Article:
01/15/2012 12:45 pm ET Updated Mar 16, 2012

On Crying at the Office

Here's to the crazy ones, the misfits, the rebels, the troublemakers, the round pegs in the square holes... the ones who see things differently -- they're not fond of rules... You can quote them, disagree with them, glorify or vilify them, but the only thing you can't do is ignore them because they change things... they push the human race forward, and while some may see them as the crazy ones, we see genius, because the ones who are crazy enough to think that they can change the world, are the ones who do. ~ Apple's "Think Different" campaign.

I want to start by telling you a simple story, a story of corporate America gone wrong. I am a senior female executive at a worldwide advertising agency. This past week, I witnessed something from our CEO which I'm sure you've all seen before. In this particular occurrence, a light bulb went off for me. I realized how inefficient Mr. CEO's behavior was in reference to the most important factor in our modern economy: innovation. I will not use my name here so as to sincerely state the details and furthermore connect the dots on how this behavior leads to an attenuation of our best talents and passions.

Last week, I had a conversation with Mr. CEO regarding the structure of our organization and why inefficiencies in the structure were leading to sub-par work US-wide. My job in the organization is to breed creativity US-wide and push the entire ship into emerging technologies and new digital services. At some point in the conversation, my voice broke. I know. I know. Your inner monologue just took over and you're now looking at the screen aghast. A senior female executive whose voice broke? Disgusting right? No. Furthermore, Mr. CEO translated this occurrence to our HR department by stating that I was in fact "sobbing on the phone." So, rather than doing what could have been assumed and feeling mass embarrassment, I felt angry. Angry at the lie which was shared and angry at the assumption that I was breaking apart at the seams.

Over the holidays, I read Walter Isaaacson's biography of Steve Jobs. Steve Jobs, the greatest visionary of our time, was a massive crier. If I played a drinking game while reading the book and drank whenever he cried, I'd be face down by the end. So, here we have the greatest visionary of our time, a crier. Not only did he cry, but his second chain in command of senior male executives also cried. He cried when he was fired from Apple, the company he built. He cried when his Apple employee badge listed him as #2 rather than #1 which went to his co-founder Woz. Why? One of the tenets which fashioned Steve Jobs into the innovator of an era was his incredible passion and attention to detail. Were it not for this passion, Steve Jobs would not have had the balls to 'spit in the face' of Michael Eisner at Disney and demand things be done differently. He wouldn't have asserted himself in a completely new category and taken the music or cell phone market by storm. Passion is a double-edged sword. It drives us to true greatness. It can also cause us great pain when things don't go according to plan.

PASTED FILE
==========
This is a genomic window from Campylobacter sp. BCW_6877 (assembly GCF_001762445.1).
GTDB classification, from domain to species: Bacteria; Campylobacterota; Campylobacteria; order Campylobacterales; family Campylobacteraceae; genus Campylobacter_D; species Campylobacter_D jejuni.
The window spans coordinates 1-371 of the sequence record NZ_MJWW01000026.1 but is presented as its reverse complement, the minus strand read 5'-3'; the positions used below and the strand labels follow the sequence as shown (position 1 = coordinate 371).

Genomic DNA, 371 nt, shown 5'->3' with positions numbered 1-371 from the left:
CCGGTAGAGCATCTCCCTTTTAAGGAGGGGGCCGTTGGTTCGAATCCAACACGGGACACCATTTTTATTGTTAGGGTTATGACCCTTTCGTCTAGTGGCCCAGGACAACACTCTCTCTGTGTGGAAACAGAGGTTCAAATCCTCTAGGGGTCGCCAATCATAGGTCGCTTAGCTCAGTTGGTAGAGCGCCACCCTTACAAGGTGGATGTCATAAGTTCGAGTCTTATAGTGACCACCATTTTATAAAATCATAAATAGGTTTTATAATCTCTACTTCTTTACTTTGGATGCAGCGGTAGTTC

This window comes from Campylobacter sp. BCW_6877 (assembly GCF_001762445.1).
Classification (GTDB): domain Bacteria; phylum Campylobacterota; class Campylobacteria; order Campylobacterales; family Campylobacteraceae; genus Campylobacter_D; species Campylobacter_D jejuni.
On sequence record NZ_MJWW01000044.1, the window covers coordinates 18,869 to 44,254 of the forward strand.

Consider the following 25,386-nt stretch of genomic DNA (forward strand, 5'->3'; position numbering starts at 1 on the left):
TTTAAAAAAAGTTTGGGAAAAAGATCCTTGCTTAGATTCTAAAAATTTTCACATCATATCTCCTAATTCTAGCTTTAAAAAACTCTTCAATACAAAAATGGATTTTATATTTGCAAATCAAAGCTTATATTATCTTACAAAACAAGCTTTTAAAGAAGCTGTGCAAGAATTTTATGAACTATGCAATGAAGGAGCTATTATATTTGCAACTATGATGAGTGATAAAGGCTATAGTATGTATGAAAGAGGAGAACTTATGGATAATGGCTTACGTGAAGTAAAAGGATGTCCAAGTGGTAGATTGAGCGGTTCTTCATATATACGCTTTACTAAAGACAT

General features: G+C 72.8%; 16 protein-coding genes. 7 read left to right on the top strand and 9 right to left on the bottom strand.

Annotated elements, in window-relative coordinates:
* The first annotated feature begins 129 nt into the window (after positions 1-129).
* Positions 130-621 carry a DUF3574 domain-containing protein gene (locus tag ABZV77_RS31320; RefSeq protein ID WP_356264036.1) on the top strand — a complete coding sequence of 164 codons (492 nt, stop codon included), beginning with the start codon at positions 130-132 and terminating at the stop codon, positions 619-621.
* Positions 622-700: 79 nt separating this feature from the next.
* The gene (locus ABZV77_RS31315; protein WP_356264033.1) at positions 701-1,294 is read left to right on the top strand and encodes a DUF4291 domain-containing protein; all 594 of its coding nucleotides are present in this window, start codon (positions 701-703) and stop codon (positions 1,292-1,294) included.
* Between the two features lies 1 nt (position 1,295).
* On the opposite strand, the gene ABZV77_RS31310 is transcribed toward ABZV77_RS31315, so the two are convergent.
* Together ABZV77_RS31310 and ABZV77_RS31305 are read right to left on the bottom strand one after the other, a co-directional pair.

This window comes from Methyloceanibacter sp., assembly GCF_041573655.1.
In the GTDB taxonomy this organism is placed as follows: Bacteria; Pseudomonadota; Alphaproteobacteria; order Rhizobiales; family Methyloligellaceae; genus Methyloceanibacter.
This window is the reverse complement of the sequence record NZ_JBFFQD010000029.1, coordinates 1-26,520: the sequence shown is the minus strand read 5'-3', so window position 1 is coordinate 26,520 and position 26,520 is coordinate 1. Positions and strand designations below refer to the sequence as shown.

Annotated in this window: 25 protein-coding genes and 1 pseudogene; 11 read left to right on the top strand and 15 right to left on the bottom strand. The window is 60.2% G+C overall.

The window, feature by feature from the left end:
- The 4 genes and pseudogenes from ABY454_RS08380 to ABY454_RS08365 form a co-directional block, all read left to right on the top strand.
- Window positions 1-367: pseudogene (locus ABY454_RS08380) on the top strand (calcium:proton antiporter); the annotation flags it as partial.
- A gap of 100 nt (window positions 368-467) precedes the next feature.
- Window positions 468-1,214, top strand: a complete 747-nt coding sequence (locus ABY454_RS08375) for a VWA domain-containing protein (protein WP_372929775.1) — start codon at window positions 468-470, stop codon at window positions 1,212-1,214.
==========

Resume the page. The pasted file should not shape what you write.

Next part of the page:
So, back to the moment where my voice broke, and my CEO translated that as sobbing to our HR team. Since the moment we women watched Samantha rush to cry in the hallway away from prying eyes on Sex and the City, we have assumed we should supplant our natural female instincts. This is wrong. I'm not advising crying in boardrooms across corporate America but I am saying that it is OK when a critical moment causes passion of some kind. I'm not limiting this statement to women alone. Men, your natural reaction to moments like this, could be frustration in the form of anger. This is also OK. Again, I'm not saying that we should fly off the handle or cry with reckless abandon. I am saying, though, that in moments of extreme frustration, a break in step should not be flagged as a failure. Passion breeds creativity and creativity breeds innovation. To supplant these behaviors or recklessly call them out as ultimate dysfunctions diminishes what is most critical in companies across America: innovation. So, you know what, here's to being labeled a 'crazy one.' I certainly am not a genius but I am a passionate change agent. Steve Jobs' crying moments have taught me that this passion can cause pain but that's OK. Without a down, there is no up and in between is just average. So, go on. Go get excited, get passionate, and don't chastise yourself when things go wrong and you feel pain or anger.


A crier. A senior executive. A human.